Near-term climate predictions for New Zealand
Improving predictions and understanding deep south drivers of New Zealand’s climate
Climate change is already here. Living in a changing climate means playing catch-up: trying to work out what has changed, what is changing and what changes are just around the corner. Although the dramatic transformations expected later this century get the most attention, the impact of current change is already significant, and is affecting societies now.
Detection and attribution
Events like floods and droughts can cause life-altering shocks to families and communities. We need to look at changes in the recent past to work out if extreme weather events are more frequent, and the extent to which human-induced climate change is responsible.
Extreme weather events are inherently rare. We need to run the models until we have enough data to draw reliable conclusions about how aspects of the climate system interact to cause such dangerous weather. This takes a huge amount of processing power. For this reason, we are part of [email protected], a citizen science project that harnesses the power of thousands of personal computers around the world to run a climate model.
The emergence of climate change
This part of our research examines how climate models expect weather and climate to change, relative to “normal” or “expected” climate and weather variability. Our Pacific and Southeast Asian neighbours – and trading partners – are experiencing the effects of climate change most intensely.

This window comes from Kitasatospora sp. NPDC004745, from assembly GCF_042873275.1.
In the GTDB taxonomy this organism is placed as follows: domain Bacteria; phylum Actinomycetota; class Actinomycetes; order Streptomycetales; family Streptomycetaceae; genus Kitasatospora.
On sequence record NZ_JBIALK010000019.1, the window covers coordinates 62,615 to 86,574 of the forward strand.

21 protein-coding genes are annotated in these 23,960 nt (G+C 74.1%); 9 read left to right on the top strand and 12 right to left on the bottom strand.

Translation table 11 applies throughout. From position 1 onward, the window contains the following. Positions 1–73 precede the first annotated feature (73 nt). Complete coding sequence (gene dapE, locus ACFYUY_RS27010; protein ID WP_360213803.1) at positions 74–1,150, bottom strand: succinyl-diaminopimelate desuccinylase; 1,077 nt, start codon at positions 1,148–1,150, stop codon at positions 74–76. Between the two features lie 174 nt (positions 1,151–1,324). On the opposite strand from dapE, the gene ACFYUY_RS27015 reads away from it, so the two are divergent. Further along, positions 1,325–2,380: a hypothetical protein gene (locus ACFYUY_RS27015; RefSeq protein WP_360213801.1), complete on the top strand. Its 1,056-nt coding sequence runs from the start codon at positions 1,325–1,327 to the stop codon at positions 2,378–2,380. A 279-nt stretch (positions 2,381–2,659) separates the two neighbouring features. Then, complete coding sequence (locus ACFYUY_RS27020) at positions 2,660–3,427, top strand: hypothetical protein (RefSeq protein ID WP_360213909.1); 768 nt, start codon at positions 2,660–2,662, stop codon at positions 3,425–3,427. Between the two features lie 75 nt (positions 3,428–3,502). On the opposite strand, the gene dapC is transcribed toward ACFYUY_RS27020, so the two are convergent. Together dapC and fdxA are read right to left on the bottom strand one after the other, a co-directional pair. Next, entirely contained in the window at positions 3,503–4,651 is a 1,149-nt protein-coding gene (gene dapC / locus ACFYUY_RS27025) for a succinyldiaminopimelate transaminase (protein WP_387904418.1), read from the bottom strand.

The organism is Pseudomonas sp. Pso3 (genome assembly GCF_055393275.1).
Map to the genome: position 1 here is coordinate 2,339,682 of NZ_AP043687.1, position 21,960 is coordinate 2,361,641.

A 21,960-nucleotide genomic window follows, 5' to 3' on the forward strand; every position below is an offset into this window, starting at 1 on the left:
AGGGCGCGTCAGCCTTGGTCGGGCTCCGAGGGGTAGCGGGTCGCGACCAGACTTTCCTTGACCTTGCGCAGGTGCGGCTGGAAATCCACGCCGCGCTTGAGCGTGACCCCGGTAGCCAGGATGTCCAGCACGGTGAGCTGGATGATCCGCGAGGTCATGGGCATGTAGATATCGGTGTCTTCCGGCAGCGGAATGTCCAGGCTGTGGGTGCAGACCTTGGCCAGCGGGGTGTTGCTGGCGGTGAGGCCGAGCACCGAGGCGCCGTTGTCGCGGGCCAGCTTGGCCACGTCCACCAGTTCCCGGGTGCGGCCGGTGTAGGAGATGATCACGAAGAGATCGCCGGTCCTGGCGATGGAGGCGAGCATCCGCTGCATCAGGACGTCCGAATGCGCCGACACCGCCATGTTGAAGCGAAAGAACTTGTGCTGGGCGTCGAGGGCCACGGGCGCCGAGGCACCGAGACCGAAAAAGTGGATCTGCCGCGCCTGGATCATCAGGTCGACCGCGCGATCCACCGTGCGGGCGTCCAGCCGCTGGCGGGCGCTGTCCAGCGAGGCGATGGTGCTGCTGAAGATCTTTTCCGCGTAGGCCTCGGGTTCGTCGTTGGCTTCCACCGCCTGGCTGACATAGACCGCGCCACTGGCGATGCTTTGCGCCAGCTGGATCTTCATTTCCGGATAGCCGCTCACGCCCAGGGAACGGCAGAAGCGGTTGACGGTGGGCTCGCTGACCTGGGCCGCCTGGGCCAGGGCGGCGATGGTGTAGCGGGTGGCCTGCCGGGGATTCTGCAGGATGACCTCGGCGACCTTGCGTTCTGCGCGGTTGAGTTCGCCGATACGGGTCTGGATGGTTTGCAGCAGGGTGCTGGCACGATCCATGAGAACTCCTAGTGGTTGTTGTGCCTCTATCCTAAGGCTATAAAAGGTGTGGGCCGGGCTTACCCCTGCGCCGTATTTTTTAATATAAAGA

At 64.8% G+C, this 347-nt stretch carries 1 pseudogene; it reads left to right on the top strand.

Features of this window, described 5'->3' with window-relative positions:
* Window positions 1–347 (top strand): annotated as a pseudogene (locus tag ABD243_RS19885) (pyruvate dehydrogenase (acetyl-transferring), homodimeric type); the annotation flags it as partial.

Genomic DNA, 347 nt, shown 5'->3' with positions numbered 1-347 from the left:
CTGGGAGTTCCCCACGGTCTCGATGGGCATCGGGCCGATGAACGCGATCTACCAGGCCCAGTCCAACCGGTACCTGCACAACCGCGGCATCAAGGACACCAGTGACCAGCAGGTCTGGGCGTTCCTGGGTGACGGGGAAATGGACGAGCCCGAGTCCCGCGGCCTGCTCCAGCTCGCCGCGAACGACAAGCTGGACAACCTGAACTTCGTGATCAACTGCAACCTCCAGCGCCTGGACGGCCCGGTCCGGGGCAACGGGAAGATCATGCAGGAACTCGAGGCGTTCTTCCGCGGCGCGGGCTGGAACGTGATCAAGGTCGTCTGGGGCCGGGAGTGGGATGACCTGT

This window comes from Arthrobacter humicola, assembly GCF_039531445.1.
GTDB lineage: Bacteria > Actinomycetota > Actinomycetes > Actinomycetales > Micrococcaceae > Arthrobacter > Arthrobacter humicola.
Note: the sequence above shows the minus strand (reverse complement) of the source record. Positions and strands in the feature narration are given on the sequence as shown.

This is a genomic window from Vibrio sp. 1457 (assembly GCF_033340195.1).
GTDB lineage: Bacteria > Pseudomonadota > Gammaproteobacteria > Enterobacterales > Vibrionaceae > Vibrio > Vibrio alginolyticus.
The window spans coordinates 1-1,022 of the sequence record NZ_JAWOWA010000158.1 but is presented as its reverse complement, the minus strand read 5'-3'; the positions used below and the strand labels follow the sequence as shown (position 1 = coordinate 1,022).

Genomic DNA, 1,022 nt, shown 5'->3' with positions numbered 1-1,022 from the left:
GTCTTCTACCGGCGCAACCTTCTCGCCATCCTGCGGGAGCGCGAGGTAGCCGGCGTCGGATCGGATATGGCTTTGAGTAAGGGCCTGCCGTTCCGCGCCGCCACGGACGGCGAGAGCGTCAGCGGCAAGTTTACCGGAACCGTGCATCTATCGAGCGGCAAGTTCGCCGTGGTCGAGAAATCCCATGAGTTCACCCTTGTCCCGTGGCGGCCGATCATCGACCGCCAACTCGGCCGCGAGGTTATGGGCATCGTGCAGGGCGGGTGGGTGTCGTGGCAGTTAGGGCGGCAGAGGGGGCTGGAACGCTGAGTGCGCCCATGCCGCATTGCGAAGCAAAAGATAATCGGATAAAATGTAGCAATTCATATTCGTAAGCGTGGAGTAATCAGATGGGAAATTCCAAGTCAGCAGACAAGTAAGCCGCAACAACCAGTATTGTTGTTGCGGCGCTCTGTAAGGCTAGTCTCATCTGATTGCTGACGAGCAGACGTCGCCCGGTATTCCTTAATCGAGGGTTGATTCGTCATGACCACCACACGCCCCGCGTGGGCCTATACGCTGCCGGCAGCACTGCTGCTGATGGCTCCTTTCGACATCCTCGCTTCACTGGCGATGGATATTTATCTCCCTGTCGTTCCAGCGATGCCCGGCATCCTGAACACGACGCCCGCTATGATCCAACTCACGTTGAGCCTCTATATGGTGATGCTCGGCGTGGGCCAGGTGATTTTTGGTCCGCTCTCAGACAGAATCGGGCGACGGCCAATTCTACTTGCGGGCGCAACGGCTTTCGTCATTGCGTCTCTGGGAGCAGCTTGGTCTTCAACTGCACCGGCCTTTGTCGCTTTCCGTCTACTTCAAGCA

Deep South Challenge researchers are at the global forefront of research in this area. Recent work includes using climate models to simulate the link between cumulative carbon dioxide emissions and human exposure to more frequent hot days; and research into how reducing carbon emissions can slow climate change and ensure the climate of the coming decades is familiar to humanity (this will not be the case if emissions continue unabated).
Decadal predictability in the New Zealand region
We’re trying to understand predictability on timescales between a few years and a few decades. We use climate observation datasets (from a range of instruments and, most importantly, satellites) to examine the sources of New Zealand’s climate variations. By learning which features of the climate system most strongly influence changes in New Zealand’s climate, we then examine these more closely to see how they might evolve in future years.
[email protected] is a sub-project of Near-term climate predictions for New Zealand. It aims to combine the power of thousands of ordinary home and work computers to run global and regional simulations.
This project in the media:
Dave FrameVictoria University of Wellington
Luke HarringtonVictoria University of Wellington
Marianne UhligVictoria University of Wellington